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Perils of Software Audits

 
 
Lawrence D'Oliveiro
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      03-30-2010
Interesting reader story
<http://forums.channelregister.co.uk/forum/1/2010/03/28/microsoft_select_agreement_license/>:

Moving forward in time to the audit 5 or 6 years later, all our estate
had indeed been upgraded but we had no evidence of the originally
shipped licenses for those PCs - notwithstanding that those PCs were
obsolete, few if any still extant (and the manufacturer had stopped
making PCs in the intervening years and unable to assist). So all they
had was a pile of downgrade licenses and an estate of upgraded PCs. From
my perspective a downgrade license implies that there was a license to
downgrade from, especially as it probably dated back to the time when MS
were requiring that manufacturers buy a Win license for every PC shipped
regardless of whether the user wanted/needed windows. But the auditors
disagreed with that logic.

Moral: don’t expect software auditors to show common sense...


 
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peterwn
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      03-30-2010
On Mar 30, 8:41*pm, Lawrence D'Oliveiro <l...@geek-
central.gen.new_zealand> wrote:
> Interesting reader story
> <http://forums.channelregister.co.uk/forum/1/2010/03/28/microsoft_sele...>:
>
> * * Moving forward in time to the audit 5 or 6 years later, all our estate
> * * had indeed been upgraded but we had no evidence of the originally
> * * shipped licenses for those PCs - notwithstanding that those PCs were
> * * obsolete, few if any still extant (and the manufacturer had stopped
> * * making PCs in the intervening years and unable to assist). So all they
> * * had was a pile of downgrade licenses and an estate of upgraded PCs. From
> * * my perspective a downgrade license implies that there was a license to
> * * downgrade from, especially as it probably dated back to the time when MS
> * * were requiring that manufacturers buy a Win license for every PC shipped
> * * regardless of whether the user wanted/needed windows. But the auditors
> * * disagreed with that logic.
>
> Moral: dont expect software auditors to show common sense...


In the USA context, BSA (aka Micro$oft) auditors can get away with
extracting a significant financial penalty because they can make
things very financially painful if it went to court as they can forum
shop, use legal tactics to financially wear down the subject of the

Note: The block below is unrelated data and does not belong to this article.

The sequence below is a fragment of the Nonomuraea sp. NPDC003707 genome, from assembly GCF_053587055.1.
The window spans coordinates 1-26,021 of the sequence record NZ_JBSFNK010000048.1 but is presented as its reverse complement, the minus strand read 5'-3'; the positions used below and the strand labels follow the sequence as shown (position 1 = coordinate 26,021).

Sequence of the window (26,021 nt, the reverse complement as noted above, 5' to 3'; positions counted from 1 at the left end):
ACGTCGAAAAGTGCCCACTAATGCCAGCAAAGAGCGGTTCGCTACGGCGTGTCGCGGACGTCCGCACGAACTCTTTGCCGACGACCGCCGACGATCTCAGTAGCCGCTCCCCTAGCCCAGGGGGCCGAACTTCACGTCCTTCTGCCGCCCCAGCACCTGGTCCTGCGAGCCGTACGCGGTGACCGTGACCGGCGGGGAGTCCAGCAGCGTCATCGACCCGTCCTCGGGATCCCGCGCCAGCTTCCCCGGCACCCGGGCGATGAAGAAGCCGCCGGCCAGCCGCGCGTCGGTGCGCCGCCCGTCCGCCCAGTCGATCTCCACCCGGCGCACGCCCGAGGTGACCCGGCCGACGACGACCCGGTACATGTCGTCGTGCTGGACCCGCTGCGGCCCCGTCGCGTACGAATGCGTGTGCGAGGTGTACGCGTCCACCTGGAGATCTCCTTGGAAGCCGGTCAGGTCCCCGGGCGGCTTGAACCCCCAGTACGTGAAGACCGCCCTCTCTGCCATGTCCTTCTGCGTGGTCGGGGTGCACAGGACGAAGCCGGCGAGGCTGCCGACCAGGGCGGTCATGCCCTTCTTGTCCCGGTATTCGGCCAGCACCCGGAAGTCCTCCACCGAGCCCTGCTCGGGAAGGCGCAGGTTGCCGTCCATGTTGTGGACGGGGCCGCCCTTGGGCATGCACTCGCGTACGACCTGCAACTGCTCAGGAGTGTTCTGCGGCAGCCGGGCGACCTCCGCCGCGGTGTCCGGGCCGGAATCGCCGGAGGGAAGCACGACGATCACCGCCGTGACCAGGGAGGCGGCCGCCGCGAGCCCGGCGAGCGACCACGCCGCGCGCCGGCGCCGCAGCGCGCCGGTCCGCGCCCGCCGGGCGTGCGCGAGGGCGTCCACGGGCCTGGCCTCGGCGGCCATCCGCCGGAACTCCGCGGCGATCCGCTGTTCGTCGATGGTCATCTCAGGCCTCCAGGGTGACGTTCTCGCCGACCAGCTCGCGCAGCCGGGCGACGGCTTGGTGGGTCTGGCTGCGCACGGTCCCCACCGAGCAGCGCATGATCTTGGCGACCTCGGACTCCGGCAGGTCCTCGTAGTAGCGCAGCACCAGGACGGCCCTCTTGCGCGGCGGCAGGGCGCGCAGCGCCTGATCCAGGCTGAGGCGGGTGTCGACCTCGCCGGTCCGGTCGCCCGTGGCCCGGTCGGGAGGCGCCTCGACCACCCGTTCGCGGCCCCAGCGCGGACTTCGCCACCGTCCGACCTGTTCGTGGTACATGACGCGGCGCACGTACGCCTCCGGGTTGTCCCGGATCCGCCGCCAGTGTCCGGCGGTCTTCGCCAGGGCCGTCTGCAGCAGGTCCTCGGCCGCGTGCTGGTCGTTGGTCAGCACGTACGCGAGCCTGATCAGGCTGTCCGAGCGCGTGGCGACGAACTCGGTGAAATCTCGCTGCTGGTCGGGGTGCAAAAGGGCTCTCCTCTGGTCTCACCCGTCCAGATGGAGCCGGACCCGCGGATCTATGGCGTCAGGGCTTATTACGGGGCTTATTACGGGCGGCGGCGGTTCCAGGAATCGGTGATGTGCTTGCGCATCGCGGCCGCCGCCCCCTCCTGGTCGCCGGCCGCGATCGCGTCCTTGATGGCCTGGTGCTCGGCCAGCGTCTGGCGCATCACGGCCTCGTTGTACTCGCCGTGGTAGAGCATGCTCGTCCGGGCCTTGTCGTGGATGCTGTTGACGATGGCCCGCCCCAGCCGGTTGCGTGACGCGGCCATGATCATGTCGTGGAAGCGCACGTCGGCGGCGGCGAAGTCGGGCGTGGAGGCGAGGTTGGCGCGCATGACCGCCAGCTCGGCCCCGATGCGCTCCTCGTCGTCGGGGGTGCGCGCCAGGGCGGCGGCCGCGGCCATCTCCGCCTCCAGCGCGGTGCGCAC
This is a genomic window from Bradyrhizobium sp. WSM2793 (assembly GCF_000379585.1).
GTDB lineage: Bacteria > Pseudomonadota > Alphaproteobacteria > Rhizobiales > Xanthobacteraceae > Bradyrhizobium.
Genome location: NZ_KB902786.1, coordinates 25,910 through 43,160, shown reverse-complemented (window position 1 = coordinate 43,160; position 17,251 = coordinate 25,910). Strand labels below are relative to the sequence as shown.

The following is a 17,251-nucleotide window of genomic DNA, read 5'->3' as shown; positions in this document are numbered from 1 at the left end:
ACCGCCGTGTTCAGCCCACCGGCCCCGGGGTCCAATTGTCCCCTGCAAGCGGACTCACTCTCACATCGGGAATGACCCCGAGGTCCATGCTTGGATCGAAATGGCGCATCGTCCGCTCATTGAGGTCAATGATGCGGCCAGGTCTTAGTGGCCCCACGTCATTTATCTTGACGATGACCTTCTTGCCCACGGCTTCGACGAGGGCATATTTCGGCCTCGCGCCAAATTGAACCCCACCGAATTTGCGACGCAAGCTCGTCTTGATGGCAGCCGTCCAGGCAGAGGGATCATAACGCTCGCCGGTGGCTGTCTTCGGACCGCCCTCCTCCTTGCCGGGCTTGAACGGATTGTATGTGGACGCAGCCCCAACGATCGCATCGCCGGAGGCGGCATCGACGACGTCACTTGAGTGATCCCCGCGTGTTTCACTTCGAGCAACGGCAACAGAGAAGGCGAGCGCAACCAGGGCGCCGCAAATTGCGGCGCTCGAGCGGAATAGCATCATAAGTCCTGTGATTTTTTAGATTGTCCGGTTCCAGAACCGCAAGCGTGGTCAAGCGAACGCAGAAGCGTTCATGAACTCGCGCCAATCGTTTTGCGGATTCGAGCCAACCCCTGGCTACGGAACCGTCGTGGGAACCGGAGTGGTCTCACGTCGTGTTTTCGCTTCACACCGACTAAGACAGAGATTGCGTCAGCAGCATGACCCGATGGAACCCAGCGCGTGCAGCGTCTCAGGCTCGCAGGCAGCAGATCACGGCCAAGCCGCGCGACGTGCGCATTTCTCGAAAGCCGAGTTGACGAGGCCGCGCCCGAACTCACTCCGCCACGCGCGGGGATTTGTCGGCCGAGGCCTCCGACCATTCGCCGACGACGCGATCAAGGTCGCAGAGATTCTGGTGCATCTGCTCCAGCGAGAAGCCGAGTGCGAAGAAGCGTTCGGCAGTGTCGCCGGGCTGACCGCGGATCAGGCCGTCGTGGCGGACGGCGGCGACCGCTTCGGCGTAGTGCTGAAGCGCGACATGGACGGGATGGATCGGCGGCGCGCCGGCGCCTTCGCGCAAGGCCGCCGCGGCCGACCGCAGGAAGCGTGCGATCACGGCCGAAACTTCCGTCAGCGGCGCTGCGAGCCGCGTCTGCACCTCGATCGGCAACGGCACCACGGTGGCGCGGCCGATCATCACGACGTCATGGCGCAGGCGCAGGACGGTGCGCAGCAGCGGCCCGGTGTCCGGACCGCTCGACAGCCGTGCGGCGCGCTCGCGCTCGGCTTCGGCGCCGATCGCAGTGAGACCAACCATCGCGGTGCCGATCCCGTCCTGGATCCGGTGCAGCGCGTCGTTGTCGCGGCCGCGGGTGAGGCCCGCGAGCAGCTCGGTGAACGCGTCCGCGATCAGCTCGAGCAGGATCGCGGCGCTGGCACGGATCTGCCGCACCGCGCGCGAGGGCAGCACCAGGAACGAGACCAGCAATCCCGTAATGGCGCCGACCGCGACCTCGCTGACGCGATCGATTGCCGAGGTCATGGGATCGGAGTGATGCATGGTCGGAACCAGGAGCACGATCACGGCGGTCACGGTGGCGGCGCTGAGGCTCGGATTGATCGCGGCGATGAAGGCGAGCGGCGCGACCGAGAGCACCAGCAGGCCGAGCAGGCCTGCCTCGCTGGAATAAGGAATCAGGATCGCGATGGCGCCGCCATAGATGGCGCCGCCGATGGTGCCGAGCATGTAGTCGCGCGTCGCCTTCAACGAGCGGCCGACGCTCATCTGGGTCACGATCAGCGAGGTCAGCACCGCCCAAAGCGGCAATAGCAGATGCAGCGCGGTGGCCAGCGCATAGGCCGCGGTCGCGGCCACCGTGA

audit etc.

In the NZ context, a disputes tribunal referee or district judge would
probably place a larger onus on the auditors to show that the software
on the balance of probabilities is unlicenced (ie an obviously pirated
version is used). Unless the auditors can show the licencing issue
was deliberate, hefty damages are unlikely.
 
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Lawrence D'Oliveiro
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      03-30-2010
In message <a6ca3de2-
e349-4ce3-9c81-85a185fab1d6@u22g2000...oglegroups.com>, peterwn wrote:

> In the NZ context, a disputes tribunal referee or district judge would
> probably place a larger onus on the auditors to show that the software
> on the balance of probabilities is unlicenced (ie an obviously pirated
> version is used). Unless the auditors can show the licencing issue
> was deliberate, hefty damages are unlikely.


I wonder, though. I think part of the conditions for getting a volume-
licensing deal is that you must agree to such audits. Are there laws in NZ
preventing you from contracting away your right to such impartial
judgements?
 
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peterwn
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      03-31-2010
On Mar 31, 9:51*am, Lawrence D'Oliveiro <l...@geek-
central.gen.new_zealand> wrote:
> In message <a6ca3de2-
>
> (E-Mail Removed)>, peterwn wrote:
> > In the NZ context, a disputes tribunal referee or district judge would
> > probably place a larger onus on the auditors to show that the software
> > on the balance of probabilities is unlicenced (ie an obviously pirated
> > version is used). *Unless the auditors can show the licencing issue
> > was deliberate, hefty damages are unlikely.

>
> I wonder, though. I think part of the conditions for getting a volume-
> licensing deal is that you must agree to such audits. Are there laws in NZ
> preventing you from contracting away your right to such impartial
> judgements?


The contracts may require audits, but contract law would stop the
imposition of 'penalties', even if the contract so allowed. The
contract could include 'liquidated damages' ie an acceptance of
provision for certain $ amount to be paid in response to various
events operating to the detriment of a party. Whether ticking a box
is sufficient to 'enliven' such a provision I am not sure. Generally
volume licencing deals would normally require a customer signature and
in most cases the contracting parties would be regarded as having
equal bargaining power, that is they need not buy off (say) Microsoft.
 
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Lawrence D'Oliveiro
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      04-01-2010
In message <797b456b-2518-45af-
(E-Mail Removed)>, peterwn wrote:

> The contracts may require audits, but contract law would stop the
> imposition of 'penalties', even if the contract so allowed.


I’m not sure these are technically “penalties”, they would be assessed as
“charges” for the software assuming it was not paid for, albeit calculated
in the most punitive way imaginable.
 
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